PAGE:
These meditations are usually enacted ritually. “Ritual” in this context refers to the chanted visualization practices wherein the words of the ritual – sung to special melodies, and accompanied by a variety of musical instruments, hand gestures, and so forth – are meant to elicit images within the mind in a scripted series of generated images that are meant to create for the meditator an enlightened or pure world to replace the world of ordinary appearances in which human beings normally live. In a typical tantric ritual, meditators visualize themselves as having the enlightened body, speech and mind of the deity that is the focus of their practice. Tantric rites can be performed for the attainment of both mundane goals (wealth, long-life, the destruction of interferences), and supramundane goals (enlightenment for the benefit of others). But it is the latter of these – the transformation, or transmutation, of the body, speech and mind into those of an enlightened being – that is considered the chief reason for engaging in the practice of Tantra.
The tantric colleges of the Geluk tradition were ritual colleges, with “ritual” being understood in the way that it has just been explained. Occasional teachings might be given about the theory or practice of Tantra, but the chief mission of the tantric colleges was to preserve Tsongkhapa’s tantric tradition through the enactment of ritual: that is, through the memorization and practice of ritual texts.
A statue of Gungru Gyeltsen Zangpo (1383-1450), from a photo in Tshe dbang rin chen, ed., Se ra theg chen gling.9
Although the historical sources are inconsistent, it would appear that it was Gungru Gyeltsen Zangpo, the third holder of the Sera throne, who was responsible for instituting the college structure at Sera. Gungruwa (1383-1450) created four colleges. He kept one of these colleges as his personal seat, and placed three of his senior students at the head of the other three colleges, as follows:
- Gungruwa: Tö or “Upper” College
- Jangchup Bumpa: Mé or “Lower” College
- Jamyang Pakpa: Gya College
- Rangjungwa (per Purchok) or Sanggyé Tsültrim (per Penchen and Desi): Dromteng or Drongteng College
Künkhyen Jangchup Bumpa (ca. fifteenth century) is to this day reckoned as the founder of the Mé College (Dratsang Mé), one of three still extant colleges of Sera. The colleges (dratsang) Gya and Dromteng eventually merged into the Töpa College (Dratsang Töpa) under another of Gungruwa’s students, Sherap Gyamtso or Shergyampa. Within a short time the Tö College itself was absorbed into a newly founded college called Jé. The Jé College (Dratsang Jé) was founded by Künkhyenpa or Müsepa Lodrö Rinchen Senggé (ca. fifteenth century). Thus it would appear that by the middle of the fifteenth century, there were only two active colleges at Sera: Jé and Mé. Both of these were philosophical colleges (tsennyi dratsang).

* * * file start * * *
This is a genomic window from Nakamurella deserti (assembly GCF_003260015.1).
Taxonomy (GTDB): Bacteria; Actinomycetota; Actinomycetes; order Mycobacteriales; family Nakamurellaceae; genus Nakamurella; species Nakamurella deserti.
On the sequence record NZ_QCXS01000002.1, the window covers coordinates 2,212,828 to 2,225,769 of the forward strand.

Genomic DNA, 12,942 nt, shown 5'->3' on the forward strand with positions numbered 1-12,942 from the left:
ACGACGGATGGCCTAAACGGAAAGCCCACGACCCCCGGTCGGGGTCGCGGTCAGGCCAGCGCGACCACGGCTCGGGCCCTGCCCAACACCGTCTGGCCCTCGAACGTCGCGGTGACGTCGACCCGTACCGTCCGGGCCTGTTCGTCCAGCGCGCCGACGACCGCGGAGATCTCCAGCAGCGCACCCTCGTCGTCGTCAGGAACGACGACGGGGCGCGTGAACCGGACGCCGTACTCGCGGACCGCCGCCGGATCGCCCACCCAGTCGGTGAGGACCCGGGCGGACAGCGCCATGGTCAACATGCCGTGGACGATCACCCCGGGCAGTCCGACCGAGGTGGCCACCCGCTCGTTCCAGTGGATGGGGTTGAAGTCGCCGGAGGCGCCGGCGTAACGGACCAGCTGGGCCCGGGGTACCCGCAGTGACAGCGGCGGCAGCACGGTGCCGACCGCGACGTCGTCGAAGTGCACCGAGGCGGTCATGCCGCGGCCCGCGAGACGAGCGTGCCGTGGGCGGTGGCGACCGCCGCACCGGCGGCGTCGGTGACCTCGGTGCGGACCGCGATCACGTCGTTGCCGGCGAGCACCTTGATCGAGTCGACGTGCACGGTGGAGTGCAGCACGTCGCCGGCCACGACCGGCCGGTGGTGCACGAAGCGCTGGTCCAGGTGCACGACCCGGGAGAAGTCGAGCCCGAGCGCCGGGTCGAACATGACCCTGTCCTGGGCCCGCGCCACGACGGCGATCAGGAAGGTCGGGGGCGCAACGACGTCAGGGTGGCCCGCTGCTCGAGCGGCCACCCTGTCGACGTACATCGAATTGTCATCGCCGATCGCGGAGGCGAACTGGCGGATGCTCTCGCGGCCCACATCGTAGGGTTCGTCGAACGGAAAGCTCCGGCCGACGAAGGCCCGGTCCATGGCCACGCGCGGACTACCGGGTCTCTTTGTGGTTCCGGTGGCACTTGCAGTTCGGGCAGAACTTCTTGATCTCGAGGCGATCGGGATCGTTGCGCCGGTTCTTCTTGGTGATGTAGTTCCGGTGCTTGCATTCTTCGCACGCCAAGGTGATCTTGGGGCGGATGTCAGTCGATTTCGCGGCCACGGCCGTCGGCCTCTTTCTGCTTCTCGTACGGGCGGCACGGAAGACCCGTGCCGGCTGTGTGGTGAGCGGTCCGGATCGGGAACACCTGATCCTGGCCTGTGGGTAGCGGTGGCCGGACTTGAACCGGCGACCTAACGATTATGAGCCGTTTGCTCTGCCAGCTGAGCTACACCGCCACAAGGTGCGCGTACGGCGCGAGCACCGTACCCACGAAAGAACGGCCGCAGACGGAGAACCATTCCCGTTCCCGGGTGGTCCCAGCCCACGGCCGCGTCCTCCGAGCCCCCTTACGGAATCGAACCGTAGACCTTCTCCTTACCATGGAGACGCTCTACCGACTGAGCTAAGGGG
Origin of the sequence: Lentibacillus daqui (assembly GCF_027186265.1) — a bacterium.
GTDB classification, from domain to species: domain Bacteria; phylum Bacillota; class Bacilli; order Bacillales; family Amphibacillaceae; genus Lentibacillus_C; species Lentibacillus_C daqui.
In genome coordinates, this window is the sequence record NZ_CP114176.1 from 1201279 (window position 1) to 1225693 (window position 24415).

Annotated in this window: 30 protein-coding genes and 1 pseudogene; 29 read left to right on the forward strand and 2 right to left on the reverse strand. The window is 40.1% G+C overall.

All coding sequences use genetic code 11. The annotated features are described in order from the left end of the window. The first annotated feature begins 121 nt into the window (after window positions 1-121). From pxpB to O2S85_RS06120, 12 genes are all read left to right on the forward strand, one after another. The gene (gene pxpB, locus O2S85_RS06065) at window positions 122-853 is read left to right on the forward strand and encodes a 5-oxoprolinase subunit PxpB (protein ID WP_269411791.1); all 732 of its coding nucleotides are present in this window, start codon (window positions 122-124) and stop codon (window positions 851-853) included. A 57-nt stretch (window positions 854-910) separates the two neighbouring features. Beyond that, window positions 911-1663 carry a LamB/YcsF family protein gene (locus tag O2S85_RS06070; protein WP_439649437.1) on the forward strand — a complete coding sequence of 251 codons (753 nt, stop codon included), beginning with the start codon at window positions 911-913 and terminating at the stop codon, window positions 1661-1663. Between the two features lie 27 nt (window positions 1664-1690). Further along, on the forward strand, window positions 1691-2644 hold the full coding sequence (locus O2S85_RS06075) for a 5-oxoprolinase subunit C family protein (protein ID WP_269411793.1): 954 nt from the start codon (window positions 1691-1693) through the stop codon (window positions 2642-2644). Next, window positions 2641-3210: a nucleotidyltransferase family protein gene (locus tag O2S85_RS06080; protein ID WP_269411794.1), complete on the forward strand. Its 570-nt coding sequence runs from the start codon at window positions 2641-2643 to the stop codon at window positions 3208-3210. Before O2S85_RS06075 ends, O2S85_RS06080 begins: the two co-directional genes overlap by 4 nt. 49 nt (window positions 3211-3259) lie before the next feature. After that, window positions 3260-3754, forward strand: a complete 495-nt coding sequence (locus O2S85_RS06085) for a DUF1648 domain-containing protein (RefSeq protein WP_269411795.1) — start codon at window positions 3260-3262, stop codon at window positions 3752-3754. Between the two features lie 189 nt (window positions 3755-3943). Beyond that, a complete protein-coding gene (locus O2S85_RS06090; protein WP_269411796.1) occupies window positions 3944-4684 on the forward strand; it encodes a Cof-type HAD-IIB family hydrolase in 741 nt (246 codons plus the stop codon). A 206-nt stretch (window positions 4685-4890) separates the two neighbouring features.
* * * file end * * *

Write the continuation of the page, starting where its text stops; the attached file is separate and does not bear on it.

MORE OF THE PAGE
The four abbots of Sera, from a photo taken by F. Spencer Chapman in 1936-7. In Clare Harris and Tsering Shakya, Seeing Lhasa.10
The historical texts do not tell us when or why the colleges were consolidated. We can surmise, however, that at least two factors were involved. As is the case with most institutions, the success of a college probably had a lot to do with the charisma of its leader. The fact that the Tö College absorbed Gya and Dromteng, and that Tö was itself absorbed into Jé, may have to do with the popularity of Gungruwa (the founding lama of Tö) and of Künkhyenpa (the founding lama of Jé) as scholars and saints. But there may also have been institutional factors at work. For example, the college consolidations may have coincided with the rise of the regional house (khangtsen) as the formal subunits of colleges. As these smaller units of the colleges were institutionalized, they might have taken the place of the college as the locus of a monk’s main affiliation and as the site of his instruction. This, in turn, might have permitted the colleges to grow in size, and to absorb other colleges that were, for whatever reason, floundering. This, in any case, is one possible scenario explaining the process of college consolidation.
The third of Sera’s colleges, the Tantric College (Ngakpa Dratsang), was not founded until the eighteenth century. The Tantric College is a ritual college whose perceived mission was and is the preservation of Tsongkhapa’s tantric tradition through the enactment of a yearlong liturgical cycle of tantric rites that focus on several different deities.
Thus, from the early eighteenth century on, Sera has had three colleges: Jé, Mé, and Ngakpa. The abbotship of the defunct Töpa College (Dratsang Töpa)11 continued on as an honorary position up to 1959. Thus, Sera had four abbots, even though one of them, as the monks were fond of saying, “had no college and no monks.”